• Stress and anxiety
  • Changes in temperature or humidity

Psoriasis Triggers

  1. Infections, such as strep throat or bronchitis
  2. Skin injuries, including cuts, scrapes, and bug bites
  3. Stress and emotional factors
  4. Certain medications, like lithium and corticosteroids
  5. Environmental conditions, including cold, dry weather and sunburn

Knowing what triggers your eczema or psoriasis is key. Avoiding these triggers helps manage symptoms. Also, sticking to a skincare routine and using treatments as advised can help control flare-ups.

Eczema Triggers Psoriasis Triggers
Irritants (harsh soaps, fragrances, fabrics) Infections (strep throat, bronchitis)
Allergens (dust mites, pollen, pet dander) Skin injuries (cuts, scrapes, bug bites)
Stress and anxiety Stress and emotional factors
Changes in temperature or humidity Certain medications (lithium, corticosteroids)
Environmental conditions (cold, dry weather, sunburn)

“Identifying and avoiding personal triggers is crucial for managing eczema and psoriasis flare-ups.”

Lifestyle and Skincare Routines

Maintaining Healthy Skin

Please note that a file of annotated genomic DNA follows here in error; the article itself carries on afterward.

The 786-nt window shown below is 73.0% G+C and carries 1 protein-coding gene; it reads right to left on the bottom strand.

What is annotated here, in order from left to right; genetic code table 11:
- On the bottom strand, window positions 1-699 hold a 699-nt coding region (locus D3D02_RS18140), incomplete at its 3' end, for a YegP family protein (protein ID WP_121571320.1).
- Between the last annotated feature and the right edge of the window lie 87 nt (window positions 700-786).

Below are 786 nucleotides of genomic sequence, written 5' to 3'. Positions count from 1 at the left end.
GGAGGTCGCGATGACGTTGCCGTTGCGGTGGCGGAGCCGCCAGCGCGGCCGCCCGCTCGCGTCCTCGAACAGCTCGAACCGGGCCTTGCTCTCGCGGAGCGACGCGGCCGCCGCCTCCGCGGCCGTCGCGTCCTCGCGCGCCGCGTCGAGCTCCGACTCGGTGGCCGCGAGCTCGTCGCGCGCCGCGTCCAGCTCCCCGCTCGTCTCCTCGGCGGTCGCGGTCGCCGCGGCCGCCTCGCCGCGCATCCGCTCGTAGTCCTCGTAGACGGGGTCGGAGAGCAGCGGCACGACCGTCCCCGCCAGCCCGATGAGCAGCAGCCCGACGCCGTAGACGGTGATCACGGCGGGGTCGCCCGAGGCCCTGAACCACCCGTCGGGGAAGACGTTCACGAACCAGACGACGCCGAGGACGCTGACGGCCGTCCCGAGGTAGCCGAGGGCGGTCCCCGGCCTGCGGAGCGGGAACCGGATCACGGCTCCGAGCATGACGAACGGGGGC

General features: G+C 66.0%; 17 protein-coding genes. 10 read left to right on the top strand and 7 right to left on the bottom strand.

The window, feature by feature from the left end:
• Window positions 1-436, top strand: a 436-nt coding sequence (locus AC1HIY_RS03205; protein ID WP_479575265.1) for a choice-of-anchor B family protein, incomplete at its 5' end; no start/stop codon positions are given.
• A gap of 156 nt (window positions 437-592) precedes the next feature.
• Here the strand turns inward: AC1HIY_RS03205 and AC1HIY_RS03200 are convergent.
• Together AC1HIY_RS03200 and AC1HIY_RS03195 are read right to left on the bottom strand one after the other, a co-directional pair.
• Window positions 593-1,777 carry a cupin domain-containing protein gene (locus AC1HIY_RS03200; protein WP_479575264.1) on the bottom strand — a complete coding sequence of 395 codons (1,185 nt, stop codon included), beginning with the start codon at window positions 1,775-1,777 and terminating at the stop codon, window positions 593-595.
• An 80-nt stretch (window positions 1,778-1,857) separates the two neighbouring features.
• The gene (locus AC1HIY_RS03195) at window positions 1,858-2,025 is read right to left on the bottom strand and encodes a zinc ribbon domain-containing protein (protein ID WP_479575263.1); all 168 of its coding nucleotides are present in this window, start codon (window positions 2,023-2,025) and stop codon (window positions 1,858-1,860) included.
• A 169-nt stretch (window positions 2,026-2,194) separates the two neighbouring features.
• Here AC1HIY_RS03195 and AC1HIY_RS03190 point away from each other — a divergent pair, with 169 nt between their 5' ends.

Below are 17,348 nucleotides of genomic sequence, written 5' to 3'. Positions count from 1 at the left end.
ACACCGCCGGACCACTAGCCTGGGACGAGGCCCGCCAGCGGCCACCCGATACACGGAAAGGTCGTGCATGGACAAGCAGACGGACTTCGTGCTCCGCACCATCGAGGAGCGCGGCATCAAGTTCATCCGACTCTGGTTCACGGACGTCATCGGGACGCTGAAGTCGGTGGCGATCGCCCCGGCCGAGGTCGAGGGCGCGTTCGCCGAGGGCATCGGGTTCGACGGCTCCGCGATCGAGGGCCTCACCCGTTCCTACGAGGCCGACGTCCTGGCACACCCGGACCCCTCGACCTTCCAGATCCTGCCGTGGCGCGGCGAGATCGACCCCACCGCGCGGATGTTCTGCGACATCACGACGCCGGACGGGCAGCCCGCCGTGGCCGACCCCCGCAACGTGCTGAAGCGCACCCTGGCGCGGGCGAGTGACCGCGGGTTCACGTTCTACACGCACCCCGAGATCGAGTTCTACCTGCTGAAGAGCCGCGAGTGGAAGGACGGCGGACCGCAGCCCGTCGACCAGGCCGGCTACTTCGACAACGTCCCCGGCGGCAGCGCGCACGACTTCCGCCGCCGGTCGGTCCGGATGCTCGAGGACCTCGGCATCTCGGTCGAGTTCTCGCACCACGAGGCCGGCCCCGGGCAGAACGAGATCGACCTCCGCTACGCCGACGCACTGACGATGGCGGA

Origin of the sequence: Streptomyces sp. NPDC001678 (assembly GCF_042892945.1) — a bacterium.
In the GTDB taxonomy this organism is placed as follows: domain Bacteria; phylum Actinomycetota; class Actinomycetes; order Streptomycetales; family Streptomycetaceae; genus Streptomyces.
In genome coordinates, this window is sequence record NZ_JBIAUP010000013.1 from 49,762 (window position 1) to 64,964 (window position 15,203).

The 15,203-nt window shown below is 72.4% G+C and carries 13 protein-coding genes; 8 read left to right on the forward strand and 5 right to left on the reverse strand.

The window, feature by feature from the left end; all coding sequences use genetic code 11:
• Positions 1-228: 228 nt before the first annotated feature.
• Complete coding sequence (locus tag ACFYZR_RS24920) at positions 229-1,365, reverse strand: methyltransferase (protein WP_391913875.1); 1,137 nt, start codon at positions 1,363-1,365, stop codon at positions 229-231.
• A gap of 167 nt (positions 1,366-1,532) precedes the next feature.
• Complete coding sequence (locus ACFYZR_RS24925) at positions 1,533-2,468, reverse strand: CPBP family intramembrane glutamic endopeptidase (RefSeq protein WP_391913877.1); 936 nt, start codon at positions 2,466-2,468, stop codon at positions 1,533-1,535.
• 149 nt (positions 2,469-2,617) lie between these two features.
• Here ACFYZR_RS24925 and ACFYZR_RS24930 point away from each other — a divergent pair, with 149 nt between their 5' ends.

For people with eczema or psoriasis, a consistent skincare routine is key. This means using gentle, fragrance-free cleansers and moisturizers often. Avoid harsh soaps and detergents. For eczema, keeping the skin hydrated and avoiding triggers is crucial. Psoriasis may need treatments like topical corticosteroids or light therapy.

Living a healthy life helps manage these skin conditions. This includes managing stress, eating well, and staying active.

  • Moisturizers can significantly help in healing irritated skin, reducing dryness, itching, and redness.
  • Ointments are recommended for locking in moisture, while lotions are more easily absorbed.
  • Use of a humidifier at home can aid in skin moisture retention, particularly in hot and dry conditions.
  • A mild soap and daily warm bath can soothe itchy spots and remove dry skin.

Sunlight can help slow skin cell growth and heal psoriasis. Stress can make psoriasis worse, so managing stress is key. Eating well, staying hydrated, exercising, and sleeping well also help manage psoriasis.

“Avoiding harsh products, like those with alcohol, and materials like wool that can irritate sensitive skin is recommended.”

Try not to scratch as it can cause skin tears and infections. Short nails and antihistamines can help reduce itching. Smoking and heavy drinking can trigger psoriasis flares, so it’s best to quit or cut down with medical advice.

Everyone’s skin reacts differently to products and ingredients. So, it’s best to get advice from a dermatologist for what works best for you. Brands like CeraVe®, Eucerin®, and Cetaphil Eczema® offer good skincare options for eczema.

  1. Lotions have a higher water content compared to creams and ointments, making them less effective at hydrating eczema-prone skin.
  2. Cleansers with labels such as gentle, fragrance-free, sensitive skin, hypoallergenic, and soap-free are recommended for individuals with eczema.